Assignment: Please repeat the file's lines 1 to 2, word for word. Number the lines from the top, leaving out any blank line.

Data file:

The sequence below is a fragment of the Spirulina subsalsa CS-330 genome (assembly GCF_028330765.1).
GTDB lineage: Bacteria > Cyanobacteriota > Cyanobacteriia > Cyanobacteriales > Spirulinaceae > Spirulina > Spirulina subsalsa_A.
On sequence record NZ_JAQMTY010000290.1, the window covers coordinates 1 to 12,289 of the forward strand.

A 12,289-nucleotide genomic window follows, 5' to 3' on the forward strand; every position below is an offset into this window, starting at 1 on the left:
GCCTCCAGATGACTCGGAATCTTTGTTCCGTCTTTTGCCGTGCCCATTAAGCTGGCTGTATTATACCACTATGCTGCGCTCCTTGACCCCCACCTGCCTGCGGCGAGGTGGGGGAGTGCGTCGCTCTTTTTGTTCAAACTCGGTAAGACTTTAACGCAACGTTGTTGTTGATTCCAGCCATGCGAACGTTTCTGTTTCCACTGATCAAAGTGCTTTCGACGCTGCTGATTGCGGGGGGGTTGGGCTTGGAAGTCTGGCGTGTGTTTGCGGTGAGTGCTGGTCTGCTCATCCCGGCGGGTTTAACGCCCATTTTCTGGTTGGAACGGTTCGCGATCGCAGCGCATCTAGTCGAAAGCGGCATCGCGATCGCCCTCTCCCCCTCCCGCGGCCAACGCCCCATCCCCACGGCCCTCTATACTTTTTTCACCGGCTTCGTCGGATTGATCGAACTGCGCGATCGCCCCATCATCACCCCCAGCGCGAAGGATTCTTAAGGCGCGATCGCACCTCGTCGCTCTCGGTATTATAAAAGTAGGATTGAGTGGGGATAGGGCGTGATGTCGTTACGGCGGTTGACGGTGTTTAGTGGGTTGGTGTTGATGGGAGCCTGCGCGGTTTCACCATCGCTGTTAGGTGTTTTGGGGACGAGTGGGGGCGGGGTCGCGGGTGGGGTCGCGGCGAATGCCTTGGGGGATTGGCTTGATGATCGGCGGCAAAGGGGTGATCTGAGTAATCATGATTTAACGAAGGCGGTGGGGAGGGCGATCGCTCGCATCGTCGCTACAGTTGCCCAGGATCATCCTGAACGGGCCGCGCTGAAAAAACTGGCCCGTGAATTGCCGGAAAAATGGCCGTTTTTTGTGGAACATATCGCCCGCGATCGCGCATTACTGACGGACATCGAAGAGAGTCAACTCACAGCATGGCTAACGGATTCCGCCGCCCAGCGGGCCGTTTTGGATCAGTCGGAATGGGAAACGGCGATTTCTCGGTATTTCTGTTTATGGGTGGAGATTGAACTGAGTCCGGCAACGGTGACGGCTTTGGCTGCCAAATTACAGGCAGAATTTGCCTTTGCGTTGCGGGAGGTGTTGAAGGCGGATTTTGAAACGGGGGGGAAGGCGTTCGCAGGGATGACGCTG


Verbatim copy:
The sequence below is a fragment of the Spirulina subsalsa CS-330 genome (assembly GCF_028330765.1).
GTDB lineage: Bacteria > Cyanobacteriota > Cyanobacteriia > Cyanobacteriales > Spirulinaceae > Spirulina > Spirulina subsalsa_A.